My idea to air-brush the coconut with food color was dismissed. Instead, I was told to mix the coconut with powdered (not liquid) food coloring in a large zip-lock bag. I had never heard of powdered food coloring before. As a test, I tried the colored sugar with no effect. I then tried a 'gel' coloring, and the coconut will take this coloring. I will continue to try different things.

Pielove's picture

coconut coloring (post #71076, reply #6 of 15)

How did you combine the gel food coloring and coconut?  Did you dilute the gel?  I got Martha Stewarts' Cupcakes out of the library and she makes a cute cupcake with a bird's nest of coconut on top-- so cute.  

I look forward to hearing more about your lamb cake!


renosteinke's picture

OK, the results are in .... (post #71076, reply #7 of 15)

OK, the results are in .... Last night the cakes were received with great delight.

I used an ordinary white cake mix- about 45 min. at 350F. I used a cooking spray, and the cakes readily came out of the mold.

Fill the bottom form to the top with batter. The half with the nose is the bottom. Two boxes make three cakes.

You color the coconut by putting the coloring and the coconut in a baggie and shaking. Forget the gel - I found powdered coloring on the internet.

I made an orange tabbie and a calico. To get the stripes ... well, more research is needed. I'll try spraying them on with an airbrush.

The cakes don't stand too well. I placed two back-to-back and let them support each other. You also want to reinforce the neck and ears with a couple toothpicks.

Apply warm icing using your finger. Cool the cake and then add another layer- repeat as needed. Add the coconut to the last warm layer.

BTW, molds are also available in other forms ... bunnies, Santa, etc.

I was really impressed by how well the aluminum casting performed.

Pielove's picture

pictures? (post #71076, reply #8 of 15)

Wow, congratulations on your nice work!  Those sound great-- do you have any photos?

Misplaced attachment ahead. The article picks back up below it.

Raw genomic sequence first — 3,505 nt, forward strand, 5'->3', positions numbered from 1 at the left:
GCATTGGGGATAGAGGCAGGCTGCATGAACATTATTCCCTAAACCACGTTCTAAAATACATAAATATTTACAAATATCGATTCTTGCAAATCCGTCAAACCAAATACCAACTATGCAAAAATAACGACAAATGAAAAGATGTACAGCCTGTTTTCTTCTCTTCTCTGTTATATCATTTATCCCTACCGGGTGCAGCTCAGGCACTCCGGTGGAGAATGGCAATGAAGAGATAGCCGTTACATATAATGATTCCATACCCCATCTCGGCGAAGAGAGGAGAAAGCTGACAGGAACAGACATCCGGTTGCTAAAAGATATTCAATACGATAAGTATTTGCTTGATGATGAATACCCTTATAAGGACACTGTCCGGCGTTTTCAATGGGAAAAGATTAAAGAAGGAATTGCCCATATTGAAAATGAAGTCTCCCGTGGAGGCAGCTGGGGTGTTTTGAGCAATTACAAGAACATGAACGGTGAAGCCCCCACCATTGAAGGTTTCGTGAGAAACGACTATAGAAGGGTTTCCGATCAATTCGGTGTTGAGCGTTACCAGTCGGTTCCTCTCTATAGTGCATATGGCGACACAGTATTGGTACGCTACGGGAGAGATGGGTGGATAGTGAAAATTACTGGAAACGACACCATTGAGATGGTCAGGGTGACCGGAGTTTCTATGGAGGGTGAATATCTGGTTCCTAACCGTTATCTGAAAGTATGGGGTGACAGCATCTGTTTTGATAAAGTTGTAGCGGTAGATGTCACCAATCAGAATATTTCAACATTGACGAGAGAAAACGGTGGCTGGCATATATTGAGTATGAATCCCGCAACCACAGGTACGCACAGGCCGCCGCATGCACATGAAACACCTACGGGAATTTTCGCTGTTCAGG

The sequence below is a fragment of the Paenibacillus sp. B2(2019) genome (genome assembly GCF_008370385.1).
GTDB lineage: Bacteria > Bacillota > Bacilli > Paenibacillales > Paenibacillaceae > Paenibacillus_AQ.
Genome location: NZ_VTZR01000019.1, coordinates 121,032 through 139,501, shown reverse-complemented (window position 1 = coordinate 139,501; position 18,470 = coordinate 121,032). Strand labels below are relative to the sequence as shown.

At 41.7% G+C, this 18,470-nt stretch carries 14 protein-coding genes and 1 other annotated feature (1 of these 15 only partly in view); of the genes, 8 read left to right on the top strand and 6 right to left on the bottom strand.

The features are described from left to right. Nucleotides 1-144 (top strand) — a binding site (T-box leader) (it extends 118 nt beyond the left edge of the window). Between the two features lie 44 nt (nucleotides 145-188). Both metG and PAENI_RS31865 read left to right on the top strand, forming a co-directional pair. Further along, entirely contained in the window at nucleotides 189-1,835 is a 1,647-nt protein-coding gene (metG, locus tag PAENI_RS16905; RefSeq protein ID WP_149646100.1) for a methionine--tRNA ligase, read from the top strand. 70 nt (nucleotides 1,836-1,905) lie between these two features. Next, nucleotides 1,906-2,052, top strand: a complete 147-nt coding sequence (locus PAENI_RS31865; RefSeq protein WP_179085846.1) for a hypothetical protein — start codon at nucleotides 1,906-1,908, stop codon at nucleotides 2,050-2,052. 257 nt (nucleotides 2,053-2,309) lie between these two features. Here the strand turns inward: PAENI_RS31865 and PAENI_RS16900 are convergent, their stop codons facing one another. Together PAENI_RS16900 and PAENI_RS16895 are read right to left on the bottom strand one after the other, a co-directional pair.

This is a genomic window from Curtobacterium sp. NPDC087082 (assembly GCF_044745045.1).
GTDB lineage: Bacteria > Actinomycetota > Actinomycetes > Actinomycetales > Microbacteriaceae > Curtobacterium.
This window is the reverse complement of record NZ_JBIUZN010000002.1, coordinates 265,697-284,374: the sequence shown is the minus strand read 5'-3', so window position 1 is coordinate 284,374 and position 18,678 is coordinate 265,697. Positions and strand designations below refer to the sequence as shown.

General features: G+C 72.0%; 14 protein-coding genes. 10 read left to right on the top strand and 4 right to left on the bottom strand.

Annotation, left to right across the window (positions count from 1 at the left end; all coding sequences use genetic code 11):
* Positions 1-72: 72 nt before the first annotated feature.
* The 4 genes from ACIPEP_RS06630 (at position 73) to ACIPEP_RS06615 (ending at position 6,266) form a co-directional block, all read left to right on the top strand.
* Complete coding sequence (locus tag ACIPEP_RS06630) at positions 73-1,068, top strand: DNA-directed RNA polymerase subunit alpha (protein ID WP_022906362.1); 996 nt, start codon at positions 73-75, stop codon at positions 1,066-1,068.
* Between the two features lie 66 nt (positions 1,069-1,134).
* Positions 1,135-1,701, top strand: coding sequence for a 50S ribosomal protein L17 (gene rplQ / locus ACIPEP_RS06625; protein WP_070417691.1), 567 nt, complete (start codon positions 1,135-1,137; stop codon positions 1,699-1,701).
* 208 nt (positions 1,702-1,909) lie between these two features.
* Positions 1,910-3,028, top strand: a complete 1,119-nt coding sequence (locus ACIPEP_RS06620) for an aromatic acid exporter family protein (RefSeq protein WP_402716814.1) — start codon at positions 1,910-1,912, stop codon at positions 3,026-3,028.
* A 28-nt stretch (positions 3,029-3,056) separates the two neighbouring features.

Gretchen25's picture

There's an excellent white (post #71076, reply #9 of 15)

There's an excellent white cake recipe on this site--Chiqui's ice water cake.

renosteinke's picture

Pictures? I was a coward, and (post #71076, reply #10 of 15)

Pictures? I was a coward, and deliberately chose not to take any pics... I just wasn't happy with the detailing.

That's the story of my life: great ideas, weak in the execution. I will post a pic when I get it worked out better.

Pielove's picture

no worries... (post #71076, reply #11 of 15)

Ha, it's okay-- no pressure.  Also, if you are worried that we would hold you to too high of a standard, check out this angel flop from last year...


angel_2.jpg41.73 KB
Dashx's picture

Congrats on your success! (post #71076, reply #12 of 15)

I appreciate you coming back to post about your lamb cake experience. I'll share mine here too for future reference. Your comment re the one item that will be fought over in the estate was on the mark for my siblings! The decision was to let the oldest be the "keeper" (she would also use it the most), and yes, the heavy cast iron pan did get shipped around the country many times. Our pan is over 50 years old and well seasoned.

A year ago Christmas, my sister decided to make us each a cake, and shipped it to us with all of the items needed to decorate the cake - icing, coconut, raisins, ribbon, bell, silver plate, etc. She made several cakes to test which cake would travel best. All 7 cakes arrived around the country intact, and we all had such fun decorating our cakes for the holidays.

We've lost the old family recipe used for making the cake. It was a dense spice cake, with a smoother texture than a carrot cake, like a bundt cake in texture/weight. I've used similar recipes with success in the mold. Lighter cake batters do not work as well in the cast iron.  The pan has as you described "keys" which hold the mold together while the batter bakes

As you can see, I had a heavy hand with the frosting! lol I've made prettier ones, but this was so special from my sis.

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Pielove's picture

Great story.... (post #71076, reply #13 of 15)

...and such a cute lamb cake!  


Adele's picture

What a heart warming story!  (post #71076, reply #14 of 15)

What a heart warming story!  The lamb looks perfect.

But, but, it's SUPPOSED to taste like that!

Debora_T's picture

i have the exact same cast (post #71076, reply #15 of 15)

i have the exact same cast iron mold that you are describing while my grandmother was still alive I bought a aluminum pan and was extremely disappointed in the finished products (tried way more than once). the cast iron is a bit more tricky but well worth it.